A total of 184 species from 41 families were recorded in the study. The most speciose family was Serranidae (S=20), followed by the Acanthuridae (S=18), Labridae (S=18), and Pomacentridae (S=16) (Table 1). Nocturnal and cryptic families such as the Gobiidae, Blennidae, and Scorpaenidae were present, but not identified till the generic or species level due to difficulties with visual identification. Other habitats such as mangrove forests, sand and mud flats, and deeper rocky reefs should also be surveyed in order to develop complete checklists for this region. Based on Fishbase records and relevant literature, we observed 12 species that were not previously recorded from India (6.5% of all species observed). Twenty two species were recorded in other literature as occurring in India as well as being observed during this study. These should be added to occurrence records in Fishbase. Most of the non-commercial species observed are recorded from the western coast of India for the first time. Previous records of these species in India are usually from the Lakshadweep, or the Andaman and Nicobar Islands.
All of the new records came from families of fish that are small and not usually commercially exploited. The exception being species within the family Acanthuridae which are likely caught artisanally. None of the species within these families have been assessed for their IUCN Red List status (see IUCN 2011). Only a few families of marine fish have been assessed for Red List status. All species of angelfish (Pomacanthidae) observed have been assessed as Least Concern (LC), and also the species of Butterflyfish (Chaetodontidate), with the exception of Chaetodon andamanensis which is Data Deficient (DD) (Myers & Pratchett 2010). Fishbase lists this species as ocurring in India, Indonesia, and the Maldives. Studies of this species would be of conservation value as there is little data to understand its current conservation status. Both parrotfish (Scaridae) species observed were in the Least Concern category. All wrasses (Labridae) observed were of Least Concern status, with the exception of the Humphead Wrasse Cheilinus undulatus, which is listed as Endangered (EN) (Russell 2004). In this study, this species was observed in low numbers (Sluka & Lazarus 2005). In another study, Nair (2004) reports on a specimen landed at Cochin Fisheries Harbour. This species is sought after in the live fish food trade and in many locations it is severely overfished. One species of shark Nebrius ferrugineus (Tawny Nurse Shark) was observed. This species is Vulnerable in the IUCN Red List (Pillans 2003).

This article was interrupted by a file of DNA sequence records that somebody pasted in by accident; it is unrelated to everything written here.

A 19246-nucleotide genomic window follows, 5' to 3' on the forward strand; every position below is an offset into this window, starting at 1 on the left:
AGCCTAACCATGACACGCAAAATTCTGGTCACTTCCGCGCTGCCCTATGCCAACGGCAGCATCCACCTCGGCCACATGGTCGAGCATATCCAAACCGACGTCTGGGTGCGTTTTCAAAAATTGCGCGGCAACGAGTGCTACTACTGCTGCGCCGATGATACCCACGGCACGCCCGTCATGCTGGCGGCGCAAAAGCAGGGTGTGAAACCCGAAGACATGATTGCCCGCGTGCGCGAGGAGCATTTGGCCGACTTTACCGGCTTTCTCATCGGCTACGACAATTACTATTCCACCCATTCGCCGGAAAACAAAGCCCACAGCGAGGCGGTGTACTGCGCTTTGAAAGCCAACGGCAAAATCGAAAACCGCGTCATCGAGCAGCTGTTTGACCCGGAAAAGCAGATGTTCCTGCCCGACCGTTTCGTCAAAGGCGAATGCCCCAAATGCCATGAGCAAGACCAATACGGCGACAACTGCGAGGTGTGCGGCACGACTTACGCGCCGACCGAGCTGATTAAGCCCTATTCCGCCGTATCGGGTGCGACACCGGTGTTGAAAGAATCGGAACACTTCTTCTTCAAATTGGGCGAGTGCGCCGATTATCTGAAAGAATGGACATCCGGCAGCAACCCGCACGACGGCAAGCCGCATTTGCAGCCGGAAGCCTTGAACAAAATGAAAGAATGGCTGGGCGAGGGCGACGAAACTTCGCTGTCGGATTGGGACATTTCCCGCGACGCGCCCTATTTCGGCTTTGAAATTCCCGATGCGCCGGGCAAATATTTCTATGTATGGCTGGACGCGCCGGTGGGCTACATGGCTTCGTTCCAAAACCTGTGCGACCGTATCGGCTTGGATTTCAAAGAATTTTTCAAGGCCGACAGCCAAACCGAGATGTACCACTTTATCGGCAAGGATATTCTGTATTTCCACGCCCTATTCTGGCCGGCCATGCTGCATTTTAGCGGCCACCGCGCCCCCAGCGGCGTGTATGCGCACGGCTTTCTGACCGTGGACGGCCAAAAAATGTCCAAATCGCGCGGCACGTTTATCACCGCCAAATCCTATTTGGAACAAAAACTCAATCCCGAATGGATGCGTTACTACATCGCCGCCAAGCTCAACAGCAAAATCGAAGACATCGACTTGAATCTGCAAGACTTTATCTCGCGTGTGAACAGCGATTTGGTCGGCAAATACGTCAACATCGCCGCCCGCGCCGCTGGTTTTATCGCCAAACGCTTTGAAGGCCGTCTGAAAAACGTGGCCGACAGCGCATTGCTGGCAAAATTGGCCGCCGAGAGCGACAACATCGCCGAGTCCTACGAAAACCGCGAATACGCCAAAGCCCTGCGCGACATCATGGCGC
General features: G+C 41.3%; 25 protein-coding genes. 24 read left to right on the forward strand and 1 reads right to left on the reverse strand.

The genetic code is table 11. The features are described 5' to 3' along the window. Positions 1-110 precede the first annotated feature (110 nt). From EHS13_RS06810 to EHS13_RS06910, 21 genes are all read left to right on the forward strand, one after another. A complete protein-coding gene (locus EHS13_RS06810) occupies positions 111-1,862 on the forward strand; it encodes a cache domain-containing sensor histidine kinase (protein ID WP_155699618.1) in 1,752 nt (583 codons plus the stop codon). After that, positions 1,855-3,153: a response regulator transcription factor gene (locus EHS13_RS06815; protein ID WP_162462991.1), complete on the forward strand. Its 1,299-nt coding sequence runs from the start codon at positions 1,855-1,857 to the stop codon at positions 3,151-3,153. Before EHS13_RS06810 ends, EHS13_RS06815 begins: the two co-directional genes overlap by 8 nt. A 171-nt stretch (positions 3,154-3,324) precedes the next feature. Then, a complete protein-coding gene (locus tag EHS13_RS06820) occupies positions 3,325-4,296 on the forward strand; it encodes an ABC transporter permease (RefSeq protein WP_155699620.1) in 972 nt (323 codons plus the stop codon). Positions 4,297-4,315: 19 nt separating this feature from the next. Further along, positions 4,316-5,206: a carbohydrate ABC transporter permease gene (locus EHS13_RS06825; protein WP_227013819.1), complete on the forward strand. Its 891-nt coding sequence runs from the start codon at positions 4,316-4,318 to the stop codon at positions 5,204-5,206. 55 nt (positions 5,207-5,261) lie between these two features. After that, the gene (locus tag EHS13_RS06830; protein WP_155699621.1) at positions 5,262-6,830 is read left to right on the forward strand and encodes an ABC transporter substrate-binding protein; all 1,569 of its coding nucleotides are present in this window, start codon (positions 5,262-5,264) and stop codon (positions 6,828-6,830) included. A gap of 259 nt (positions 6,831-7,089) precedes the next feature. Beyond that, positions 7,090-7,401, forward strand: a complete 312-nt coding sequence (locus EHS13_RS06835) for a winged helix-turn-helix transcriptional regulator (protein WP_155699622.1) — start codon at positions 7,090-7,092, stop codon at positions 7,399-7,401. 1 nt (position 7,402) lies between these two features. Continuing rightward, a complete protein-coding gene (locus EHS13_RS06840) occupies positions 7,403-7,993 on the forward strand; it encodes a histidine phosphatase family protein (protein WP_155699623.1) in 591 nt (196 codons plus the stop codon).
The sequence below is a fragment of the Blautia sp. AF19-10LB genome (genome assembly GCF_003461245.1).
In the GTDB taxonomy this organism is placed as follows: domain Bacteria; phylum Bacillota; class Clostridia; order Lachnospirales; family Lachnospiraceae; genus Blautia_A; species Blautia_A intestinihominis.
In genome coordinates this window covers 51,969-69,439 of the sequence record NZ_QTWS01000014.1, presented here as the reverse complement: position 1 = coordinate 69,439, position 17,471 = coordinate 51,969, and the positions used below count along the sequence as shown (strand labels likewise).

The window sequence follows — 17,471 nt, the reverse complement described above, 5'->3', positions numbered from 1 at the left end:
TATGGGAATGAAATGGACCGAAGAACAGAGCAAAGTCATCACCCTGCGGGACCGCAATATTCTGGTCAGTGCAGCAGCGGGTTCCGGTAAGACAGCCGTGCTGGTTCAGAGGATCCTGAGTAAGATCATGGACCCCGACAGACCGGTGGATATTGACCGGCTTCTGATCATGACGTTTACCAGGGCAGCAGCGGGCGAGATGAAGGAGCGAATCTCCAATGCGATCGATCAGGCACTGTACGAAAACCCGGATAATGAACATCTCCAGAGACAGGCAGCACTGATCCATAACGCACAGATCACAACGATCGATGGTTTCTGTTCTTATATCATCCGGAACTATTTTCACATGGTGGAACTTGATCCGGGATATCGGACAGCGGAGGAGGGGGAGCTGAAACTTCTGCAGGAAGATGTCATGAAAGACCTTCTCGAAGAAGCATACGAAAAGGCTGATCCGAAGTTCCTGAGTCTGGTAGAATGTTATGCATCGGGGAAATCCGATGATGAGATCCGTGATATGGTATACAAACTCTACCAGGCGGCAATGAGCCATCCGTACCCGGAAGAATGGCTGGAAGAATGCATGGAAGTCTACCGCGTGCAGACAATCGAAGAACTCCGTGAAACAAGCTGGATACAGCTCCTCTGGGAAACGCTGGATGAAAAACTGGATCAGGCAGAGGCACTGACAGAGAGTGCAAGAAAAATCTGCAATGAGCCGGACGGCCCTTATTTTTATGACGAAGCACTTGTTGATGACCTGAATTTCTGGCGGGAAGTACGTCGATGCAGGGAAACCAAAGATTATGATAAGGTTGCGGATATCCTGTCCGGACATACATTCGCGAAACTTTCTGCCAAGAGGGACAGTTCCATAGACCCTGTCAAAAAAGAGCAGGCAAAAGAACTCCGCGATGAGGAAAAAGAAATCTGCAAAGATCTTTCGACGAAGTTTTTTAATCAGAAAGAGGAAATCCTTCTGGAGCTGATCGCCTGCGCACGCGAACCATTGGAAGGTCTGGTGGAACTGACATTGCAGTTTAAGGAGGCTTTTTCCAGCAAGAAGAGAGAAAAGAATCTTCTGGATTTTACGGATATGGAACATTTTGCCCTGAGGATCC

Twenty serranids (Serranidae) were observed, 18 of these assessed for Red List status, with 10 in the LC category. Species that were DD included Aethaloperca rogaa (Heemstra et al. 2008a), Epinephelus erythrurus (Heemstra et al. 2008b), and E. faveatus (Russell et al. 2008). The first species is a widespread Indo-Pacific species, but usually locally not very abundant. It is also not often caught in commercial fisheries. Fishbase states that nothing has been published on the biology of E. erythrurus and so this represents an opportunity to remedy its DD status. The distribution of E. faveatus is currently only known from southern India, Sri Lanka and Indonesia, so researchers in this area could contribute to a better understanding of its biology. Three species of serranid were Near Threatened (NT): E. coioides (Cornish & Harmelin-Vivien 2004), E. diacanthus (Sadovy et al. 2008), and E. malabaricus (Cornish 2006). The distribution of E. diacanthus is restricted to the continental northern Indian Ocean. Effort should be put into understanding fishing pressure on this species and developing conservation measures to halt overfishing. The other two species are large with maximum sizes over 1m and weighing 150kg, and heavily targeted globally for food. Two species observed were listed as Vulnerable (VU): E. lanceolatus (Man & Chuen 2006) and Plectropomus areolatus (Thierry et al. 2008). Both species are large, with the former reaching 2.7m in length and 400kg. For all grouper species, fishery regulations and implementation of conservation measures, including marine protected areas should be implemented.